The most engaging parts of the show are the improvisational numbers, which provide the cast with the opportunity to stretch creatively and show off their talents. At the same time, these pieces illustrate the most exhilarating part of an improvisational comedy show - because the cast takes its cues and shapes its improvisational pieces around audience suggestions, the audience members have the chance not only to watch the actors create comedy before their eyes, but to participate directly in the creative act.

Due to the nature of improvisation, some of the skits aren't as successful as others. The Town Hall meeting, for example, went on far too long. However, even at these times the cast's cleverness and enthusiasm were evident. One highlight, near the start of the show, occurred when cast members Rob Schiffman and Michael Leffingwell created a sketch that started and ended with unrelated phrases supplied by the audience. In another, apparently a long-running routine, the cast created a mini-musical based on an audience member's anecdote. The night I attended, this musical revolved around one man's disappointing experience at a friary singles party and his subsequent, more successful experience e-dating. There was something touching about the resulting skit. The incidents in our own lives feel to us larger than life, and here, they are presented, albeit teasingly, as such. This also showed the underlying gentleness to CCL's comedy. As Schiffman explained, CCL steers clear of the current trend among improv groups to "batter the crowds" that come to see their shows, rather than to respect them and to value the ideas they contribute.

Michael Leffingwell, Joe de Guise II, Rob Schiffmann, and Tara Copeland
Photo: Austin Cadore
The cast members seemed to be working toward a groove, and occasionally stepped on each other's jokes or lines during the improvisational numbers. At other points, however, the cast's chemistry was evident, as was their enthusiastic appreciation of the skill of their colleagues. Schiffmann states that establishing group chemistry is difficult. When people have to work together so closely and remain so open and vulnerable in the process, he explains, it's impossible not to be driven crazy at times by each other.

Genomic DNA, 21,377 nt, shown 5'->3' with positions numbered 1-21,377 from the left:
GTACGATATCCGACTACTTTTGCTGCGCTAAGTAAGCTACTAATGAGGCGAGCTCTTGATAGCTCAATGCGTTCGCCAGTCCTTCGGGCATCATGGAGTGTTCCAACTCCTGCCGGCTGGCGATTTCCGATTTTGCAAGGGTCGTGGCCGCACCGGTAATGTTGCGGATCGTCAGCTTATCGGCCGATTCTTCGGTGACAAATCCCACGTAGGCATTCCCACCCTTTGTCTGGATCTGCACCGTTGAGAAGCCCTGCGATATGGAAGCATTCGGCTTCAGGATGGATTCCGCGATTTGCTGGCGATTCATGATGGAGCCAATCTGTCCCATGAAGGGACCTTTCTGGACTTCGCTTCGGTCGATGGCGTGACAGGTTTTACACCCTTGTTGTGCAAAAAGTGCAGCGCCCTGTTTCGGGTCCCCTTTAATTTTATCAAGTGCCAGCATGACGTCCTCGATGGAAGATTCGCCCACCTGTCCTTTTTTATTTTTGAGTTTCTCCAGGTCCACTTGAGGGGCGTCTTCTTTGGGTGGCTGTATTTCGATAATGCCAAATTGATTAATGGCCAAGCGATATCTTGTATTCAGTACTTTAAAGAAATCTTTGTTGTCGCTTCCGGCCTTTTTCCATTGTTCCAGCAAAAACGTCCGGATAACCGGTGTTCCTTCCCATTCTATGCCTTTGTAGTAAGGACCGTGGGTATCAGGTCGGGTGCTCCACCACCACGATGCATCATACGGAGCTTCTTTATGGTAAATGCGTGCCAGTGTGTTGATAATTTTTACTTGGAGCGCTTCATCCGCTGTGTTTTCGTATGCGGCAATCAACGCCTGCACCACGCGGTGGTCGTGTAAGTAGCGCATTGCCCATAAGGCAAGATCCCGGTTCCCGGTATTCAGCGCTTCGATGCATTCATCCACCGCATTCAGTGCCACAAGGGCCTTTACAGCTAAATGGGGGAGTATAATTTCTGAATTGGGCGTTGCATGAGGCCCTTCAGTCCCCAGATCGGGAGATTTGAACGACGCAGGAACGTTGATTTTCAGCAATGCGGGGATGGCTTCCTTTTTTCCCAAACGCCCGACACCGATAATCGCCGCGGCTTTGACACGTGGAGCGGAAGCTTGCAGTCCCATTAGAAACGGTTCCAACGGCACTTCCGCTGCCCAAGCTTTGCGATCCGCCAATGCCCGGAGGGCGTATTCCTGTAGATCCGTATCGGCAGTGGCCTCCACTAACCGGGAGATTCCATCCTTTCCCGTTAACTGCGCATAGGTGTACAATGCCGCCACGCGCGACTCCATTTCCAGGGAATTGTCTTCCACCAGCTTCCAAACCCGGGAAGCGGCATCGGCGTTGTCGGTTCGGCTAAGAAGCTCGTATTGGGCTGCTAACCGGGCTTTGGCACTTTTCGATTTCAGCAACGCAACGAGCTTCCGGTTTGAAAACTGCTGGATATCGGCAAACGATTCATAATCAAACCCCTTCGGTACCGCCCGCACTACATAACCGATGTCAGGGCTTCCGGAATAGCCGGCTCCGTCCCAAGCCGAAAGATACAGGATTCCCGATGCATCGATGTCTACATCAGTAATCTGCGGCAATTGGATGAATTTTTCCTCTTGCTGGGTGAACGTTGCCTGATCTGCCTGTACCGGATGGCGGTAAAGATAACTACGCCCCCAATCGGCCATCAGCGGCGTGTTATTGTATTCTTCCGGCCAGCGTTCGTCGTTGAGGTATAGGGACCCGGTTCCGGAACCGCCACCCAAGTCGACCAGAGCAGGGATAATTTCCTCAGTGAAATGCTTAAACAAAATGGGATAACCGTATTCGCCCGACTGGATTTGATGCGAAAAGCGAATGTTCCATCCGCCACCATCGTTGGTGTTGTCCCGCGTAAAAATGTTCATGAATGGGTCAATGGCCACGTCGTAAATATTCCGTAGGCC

The current ensemble hasn't been in place for long; last year, a cast member left to pursue a film career. According to Schiffmann, the current members approach improv from different angles. Leffingwell, who studied theater and improv, also is writing a collection of sketches and essays; Copeland has experience in sketch and improv comedy and can also be seen in Upright Citizens Brigade; De Gise trained in improv, has numerous acting credits, and has written for other comedy troupes; and Schiffman, who co-founded the acoustic rock band The Hillary Step (in which De Gise also plays) and who started with CCL as its musical director, has a background in music and theater. It took everyone a while to adjust to these differences. Schiffmann says the ensemble is starting to "really mesh," and to find an exciting creative cohesion.

It seems that audiences are reaching this conclusion as well. So far, states Schiffman, America Idles has been well received and is selling well. It has an open-ended run; but, in light of its success, Schiffman estimates that it will continue for between six months to a year. The cast will not rest idly on these laurels, however. After about six months, the company will start brainstorming in preparation for its next production.

Chicago City Limits: America Idles
1105 1st Ave New York
Tickets online and current performance schedule at
For more information, visit